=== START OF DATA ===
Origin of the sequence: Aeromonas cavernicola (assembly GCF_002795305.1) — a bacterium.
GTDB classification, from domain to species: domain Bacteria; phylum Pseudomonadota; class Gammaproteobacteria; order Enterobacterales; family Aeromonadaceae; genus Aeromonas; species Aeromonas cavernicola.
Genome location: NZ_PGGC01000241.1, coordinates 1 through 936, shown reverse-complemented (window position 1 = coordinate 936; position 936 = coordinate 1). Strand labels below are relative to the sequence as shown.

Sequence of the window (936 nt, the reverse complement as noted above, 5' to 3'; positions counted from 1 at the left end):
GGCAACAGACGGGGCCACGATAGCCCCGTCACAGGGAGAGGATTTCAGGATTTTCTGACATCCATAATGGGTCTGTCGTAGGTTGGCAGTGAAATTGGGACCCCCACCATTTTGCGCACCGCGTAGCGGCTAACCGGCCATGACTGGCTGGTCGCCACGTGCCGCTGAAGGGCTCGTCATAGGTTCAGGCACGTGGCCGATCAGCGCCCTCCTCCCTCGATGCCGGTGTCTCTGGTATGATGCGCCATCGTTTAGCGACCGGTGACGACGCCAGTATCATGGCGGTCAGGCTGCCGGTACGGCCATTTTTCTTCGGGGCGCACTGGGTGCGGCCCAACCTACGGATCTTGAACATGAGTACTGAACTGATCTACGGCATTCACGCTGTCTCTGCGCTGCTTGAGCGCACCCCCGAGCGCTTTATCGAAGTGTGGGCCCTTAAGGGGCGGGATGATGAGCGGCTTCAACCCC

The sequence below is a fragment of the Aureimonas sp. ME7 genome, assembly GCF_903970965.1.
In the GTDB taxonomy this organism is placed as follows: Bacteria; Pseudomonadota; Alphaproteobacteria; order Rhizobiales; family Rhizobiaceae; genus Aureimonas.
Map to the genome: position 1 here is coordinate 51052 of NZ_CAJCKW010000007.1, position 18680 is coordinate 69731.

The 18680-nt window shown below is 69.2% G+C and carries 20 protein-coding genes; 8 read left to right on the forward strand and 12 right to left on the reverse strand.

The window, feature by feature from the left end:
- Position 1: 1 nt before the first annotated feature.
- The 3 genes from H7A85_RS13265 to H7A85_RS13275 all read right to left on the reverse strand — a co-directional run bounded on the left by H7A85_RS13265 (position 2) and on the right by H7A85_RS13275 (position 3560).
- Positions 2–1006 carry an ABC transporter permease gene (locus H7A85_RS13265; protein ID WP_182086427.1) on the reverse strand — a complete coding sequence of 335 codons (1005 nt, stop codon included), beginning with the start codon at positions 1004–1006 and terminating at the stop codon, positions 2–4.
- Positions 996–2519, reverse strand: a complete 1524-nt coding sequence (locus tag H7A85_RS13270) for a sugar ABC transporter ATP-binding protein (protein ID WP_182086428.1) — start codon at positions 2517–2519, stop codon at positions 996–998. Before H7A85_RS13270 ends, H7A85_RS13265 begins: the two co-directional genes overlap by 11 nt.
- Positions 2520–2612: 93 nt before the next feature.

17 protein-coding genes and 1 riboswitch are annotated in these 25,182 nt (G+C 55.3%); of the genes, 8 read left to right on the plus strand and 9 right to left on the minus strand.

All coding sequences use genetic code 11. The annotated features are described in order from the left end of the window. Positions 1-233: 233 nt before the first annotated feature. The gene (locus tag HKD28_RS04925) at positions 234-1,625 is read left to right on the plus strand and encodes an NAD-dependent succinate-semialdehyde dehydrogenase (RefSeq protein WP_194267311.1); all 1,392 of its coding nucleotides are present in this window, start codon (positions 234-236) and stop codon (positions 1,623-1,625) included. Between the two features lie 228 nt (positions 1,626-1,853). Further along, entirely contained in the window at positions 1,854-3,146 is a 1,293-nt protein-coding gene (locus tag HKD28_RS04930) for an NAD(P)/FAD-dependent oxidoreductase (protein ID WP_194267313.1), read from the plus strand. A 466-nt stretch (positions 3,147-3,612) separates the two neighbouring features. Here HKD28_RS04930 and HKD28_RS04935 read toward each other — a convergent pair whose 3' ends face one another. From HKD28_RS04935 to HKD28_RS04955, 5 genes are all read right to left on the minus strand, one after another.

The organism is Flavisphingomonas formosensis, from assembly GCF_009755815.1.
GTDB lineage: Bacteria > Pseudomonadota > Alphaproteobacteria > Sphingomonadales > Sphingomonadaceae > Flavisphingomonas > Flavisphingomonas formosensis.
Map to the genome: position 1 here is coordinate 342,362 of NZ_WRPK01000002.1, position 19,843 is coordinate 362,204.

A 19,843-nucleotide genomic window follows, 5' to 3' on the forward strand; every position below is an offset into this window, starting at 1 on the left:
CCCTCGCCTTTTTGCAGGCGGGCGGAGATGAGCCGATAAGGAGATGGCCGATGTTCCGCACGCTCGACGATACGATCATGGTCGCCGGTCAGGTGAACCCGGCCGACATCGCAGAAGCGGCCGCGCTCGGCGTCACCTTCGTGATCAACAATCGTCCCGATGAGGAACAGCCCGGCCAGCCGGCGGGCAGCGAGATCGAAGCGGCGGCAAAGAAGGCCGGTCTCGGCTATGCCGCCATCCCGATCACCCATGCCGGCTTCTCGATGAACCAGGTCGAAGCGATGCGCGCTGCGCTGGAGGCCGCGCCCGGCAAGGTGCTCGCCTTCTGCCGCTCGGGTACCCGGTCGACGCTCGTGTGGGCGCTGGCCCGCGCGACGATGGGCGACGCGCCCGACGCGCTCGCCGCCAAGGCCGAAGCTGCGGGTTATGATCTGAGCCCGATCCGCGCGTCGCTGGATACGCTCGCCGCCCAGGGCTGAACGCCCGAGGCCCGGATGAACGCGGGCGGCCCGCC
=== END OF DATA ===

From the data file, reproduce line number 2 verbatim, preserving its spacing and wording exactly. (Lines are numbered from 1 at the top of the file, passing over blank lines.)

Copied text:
GTDB classification, from domain to species: domain Bacteria; phylum Pseudomonadota; class Gammaproteobacteria; order Enterobacterales; family Aeromonadaceae; genus Aeromonas; species Aeromonas cavernicola.